‘Alcohol doesn’t belong next to the milk!’

LBHS students create awareness about underage drinking


A group of Long Beach High School students are creating awareness about the dangers of underage drinking — and urging parents to think twice about placing those liquor and beer bottles next to non-alcoholic beverages in their refrigerators this holiday season.

Students from the school’s Peer Leadership Group have been working with The Long Beach Coalition to Prevent Underage Drinking, which aims to use a combination of policy and awareness to combat the problem. Long Beach Medical Center established the coalition in 2000 to address what it described as a public health epidemic of underage drinking and other drug use in the Long Beach community.

On Nov. 24, a group of students placed stickers on milk cartons at several locations throughout the city that read, “Warning: Alcohol doesn’t belong next to the milk! Don’t tempt your kids.”

Judi Vining, the coalition’s coordinator, said that alcohol use among young people and adults tends to spike during the holidays, and that the effort was aimed at encouraging parents to think carefully before they place alcohol in their refrigerators, where it is easily accessible to young people.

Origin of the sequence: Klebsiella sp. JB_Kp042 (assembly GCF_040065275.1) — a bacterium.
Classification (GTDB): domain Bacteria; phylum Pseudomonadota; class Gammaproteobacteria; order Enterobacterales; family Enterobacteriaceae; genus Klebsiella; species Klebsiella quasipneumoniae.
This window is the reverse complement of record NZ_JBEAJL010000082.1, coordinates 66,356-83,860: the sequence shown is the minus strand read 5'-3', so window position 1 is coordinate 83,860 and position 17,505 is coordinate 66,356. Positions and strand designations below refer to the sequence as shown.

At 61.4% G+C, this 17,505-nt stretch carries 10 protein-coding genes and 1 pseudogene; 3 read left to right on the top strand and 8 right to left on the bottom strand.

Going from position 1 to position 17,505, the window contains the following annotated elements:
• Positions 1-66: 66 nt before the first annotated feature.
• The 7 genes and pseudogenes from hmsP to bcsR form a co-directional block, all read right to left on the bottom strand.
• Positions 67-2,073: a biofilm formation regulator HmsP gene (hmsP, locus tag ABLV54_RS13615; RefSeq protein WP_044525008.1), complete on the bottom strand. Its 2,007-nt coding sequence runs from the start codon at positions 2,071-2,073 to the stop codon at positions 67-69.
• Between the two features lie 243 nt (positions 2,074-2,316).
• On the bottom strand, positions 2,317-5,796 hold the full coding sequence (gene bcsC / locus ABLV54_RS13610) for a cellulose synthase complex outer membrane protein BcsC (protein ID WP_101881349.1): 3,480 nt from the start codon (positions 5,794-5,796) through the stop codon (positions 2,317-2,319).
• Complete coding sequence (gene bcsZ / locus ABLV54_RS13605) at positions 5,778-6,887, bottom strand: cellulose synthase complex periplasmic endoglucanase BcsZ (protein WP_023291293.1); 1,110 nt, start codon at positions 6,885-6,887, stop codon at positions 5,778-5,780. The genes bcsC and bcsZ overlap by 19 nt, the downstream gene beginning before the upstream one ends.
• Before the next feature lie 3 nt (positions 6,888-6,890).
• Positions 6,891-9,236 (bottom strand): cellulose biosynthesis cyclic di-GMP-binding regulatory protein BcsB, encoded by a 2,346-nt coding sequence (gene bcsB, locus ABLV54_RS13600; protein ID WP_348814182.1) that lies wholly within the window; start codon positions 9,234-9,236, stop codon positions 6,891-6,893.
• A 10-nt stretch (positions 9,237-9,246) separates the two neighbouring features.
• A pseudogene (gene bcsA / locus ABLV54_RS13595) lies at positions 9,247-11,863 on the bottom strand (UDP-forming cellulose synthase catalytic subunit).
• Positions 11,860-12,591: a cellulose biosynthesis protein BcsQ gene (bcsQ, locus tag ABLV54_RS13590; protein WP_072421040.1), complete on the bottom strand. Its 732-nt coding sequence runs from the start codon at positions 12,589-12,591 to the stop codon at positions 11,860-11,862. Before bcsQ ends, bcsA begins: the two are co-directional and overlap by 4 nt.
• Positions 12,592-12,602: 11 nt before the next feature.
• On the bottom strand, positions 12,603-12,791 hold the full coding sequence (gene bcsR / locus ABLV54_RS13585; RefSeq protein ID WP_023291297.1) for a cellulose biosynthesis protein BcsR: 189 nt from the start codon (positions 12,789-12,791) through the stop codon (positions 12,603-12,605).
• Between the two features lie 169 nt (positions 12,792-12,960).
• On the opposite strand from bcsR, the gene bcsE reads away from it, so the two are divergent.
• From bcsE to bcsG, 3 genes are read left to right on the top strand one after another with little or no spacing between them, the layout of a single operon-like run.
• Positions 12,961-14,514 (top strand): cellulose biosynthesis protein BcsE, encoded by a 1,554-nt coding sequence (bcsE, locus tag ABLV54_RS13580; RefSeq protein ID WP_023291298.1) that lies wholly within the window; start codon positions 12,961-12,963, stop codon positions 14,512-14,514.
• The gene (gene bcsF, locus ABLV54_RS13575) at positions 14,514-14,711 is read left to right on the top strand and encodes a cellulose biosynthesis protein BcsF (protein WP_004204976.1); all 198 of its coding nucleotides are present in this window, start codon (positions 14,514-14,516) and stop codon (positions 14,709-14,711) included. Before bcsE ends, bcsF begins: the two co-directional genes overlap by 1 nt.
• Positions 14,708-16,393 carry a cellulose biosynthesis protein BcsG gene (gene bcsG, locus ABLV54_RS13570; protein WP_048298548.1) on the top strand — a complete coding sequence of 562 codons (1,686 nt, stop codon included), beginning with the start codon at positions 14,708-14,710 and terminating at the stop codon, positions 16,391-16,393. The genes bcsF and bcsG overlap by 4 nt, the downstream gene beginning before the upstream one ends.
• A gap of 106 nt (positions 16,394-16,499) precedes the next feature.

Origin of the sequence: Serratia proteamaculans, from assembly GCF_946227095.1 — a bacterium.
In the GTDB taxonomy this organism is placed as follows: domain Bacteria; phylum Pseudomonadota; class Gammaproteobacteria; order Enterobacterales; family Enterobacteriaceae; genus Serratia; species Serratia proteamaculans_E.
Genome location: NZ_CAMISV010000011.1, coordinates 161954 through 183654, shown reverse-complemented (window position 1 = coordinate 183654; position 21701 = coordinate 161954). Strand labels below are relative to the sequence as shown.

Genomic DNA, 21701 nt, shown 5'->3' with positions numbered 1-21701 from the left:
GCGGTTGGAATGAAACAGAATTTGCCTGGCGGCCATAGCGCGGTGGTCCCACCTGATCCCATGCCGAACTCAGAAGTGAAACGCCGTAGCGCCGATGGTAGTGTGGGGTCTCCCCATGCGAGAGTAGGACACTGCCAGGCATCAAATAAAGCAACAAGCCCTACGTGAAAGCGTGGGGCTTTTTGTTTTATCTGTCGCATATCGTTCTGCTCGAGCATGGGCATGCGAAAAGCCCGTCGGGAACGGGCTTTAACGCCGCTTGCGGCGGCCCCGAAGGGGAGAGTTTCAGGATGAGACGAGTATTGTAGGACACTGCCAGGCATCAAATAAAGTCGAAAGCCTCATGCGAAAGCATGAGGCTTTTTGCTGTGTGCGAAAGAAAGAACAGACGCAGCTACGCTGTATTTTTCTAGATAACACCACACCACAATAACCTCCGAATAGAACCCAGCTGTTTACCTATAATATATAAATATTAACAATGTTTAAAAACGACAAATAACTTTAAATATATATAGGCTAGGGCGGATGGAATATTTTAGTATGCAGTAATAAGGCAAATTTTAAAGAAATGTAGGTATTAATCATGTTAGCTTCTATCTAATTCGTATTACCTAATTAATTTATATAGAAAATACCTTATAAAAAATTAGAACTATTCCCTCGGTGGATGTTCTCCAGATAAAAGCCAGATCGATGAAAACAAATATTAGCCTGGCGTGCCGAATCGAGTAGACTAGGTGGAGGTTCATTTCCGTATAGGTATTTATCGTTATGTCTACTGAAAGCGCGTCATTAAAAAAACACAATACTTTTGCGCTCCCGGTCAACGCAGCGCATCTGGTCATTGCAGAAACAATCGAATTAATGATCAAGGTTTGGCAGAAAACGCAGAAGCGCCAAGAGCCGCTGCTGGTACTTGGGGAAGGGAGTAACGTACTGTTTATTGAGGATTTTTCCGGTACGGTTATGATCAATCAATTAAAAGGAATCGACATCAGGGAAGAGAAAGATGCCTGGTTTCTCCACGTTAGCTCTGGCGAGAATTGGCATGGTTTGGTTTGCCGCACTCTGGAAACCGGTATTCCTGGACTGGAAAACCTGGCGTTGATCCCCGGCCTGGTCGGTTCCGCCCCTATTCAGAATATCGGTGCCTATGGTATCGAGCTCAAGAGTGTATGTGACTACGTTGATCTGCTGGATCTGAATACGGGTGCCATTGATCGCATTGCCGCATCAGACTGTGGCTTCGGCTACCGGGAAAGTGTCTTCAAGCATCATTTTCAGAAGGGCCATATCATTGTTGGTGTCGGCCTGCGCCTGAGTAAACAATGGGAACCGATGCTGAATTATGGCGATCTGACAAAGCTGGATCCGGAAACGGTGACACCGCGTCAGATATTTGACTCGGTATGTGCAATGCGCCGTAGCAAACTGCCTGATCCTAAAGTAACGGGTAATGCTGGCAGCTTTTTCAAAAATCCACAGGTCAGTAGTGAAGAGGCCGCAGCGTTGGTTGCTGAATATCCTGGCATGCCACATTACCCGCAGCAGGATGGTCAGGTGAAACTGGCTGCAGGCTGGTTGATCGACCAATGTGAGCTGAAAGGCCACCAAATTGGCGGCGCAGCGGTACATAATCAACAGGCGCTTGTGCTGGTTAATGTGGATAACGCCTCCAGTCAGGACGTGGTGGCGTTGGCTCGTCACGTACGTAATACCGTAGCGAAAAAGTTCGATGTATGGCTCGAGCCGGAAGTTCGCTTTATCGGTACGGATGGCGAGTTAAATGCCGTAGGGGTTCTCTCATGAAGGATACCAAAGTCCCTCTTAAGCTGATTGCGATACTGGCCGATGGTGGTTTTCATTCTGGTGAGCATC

“The Peer Leadership kids were enthusiastic about participating,” said Vining, “and what we did was on the Sunday before Thanksgiving, we started putting the stickers on milk cartons as a general reminder that it’s the holiday season, and alcohol is very accessible in your refrigerator — the message is one awareness for adults. We just wanted to remind people that alcohol doesn’t belong next to the milk container in your refrigerator.”

Students placed hundreds of the stickers at the 7-11 and Key Food locations in the east and west ends of Long Beach, as well as the Mobil On the Run at Long Beach Road and East Park Avenue. Vining said that the owners of the businesses were receptive to the effort.

“We intentionally did it that Sunday because we knew it was a big shopping day before Thanksgiving,” Vining said, adding that students might expand the sticker campaign to include pizza boxes and the like.

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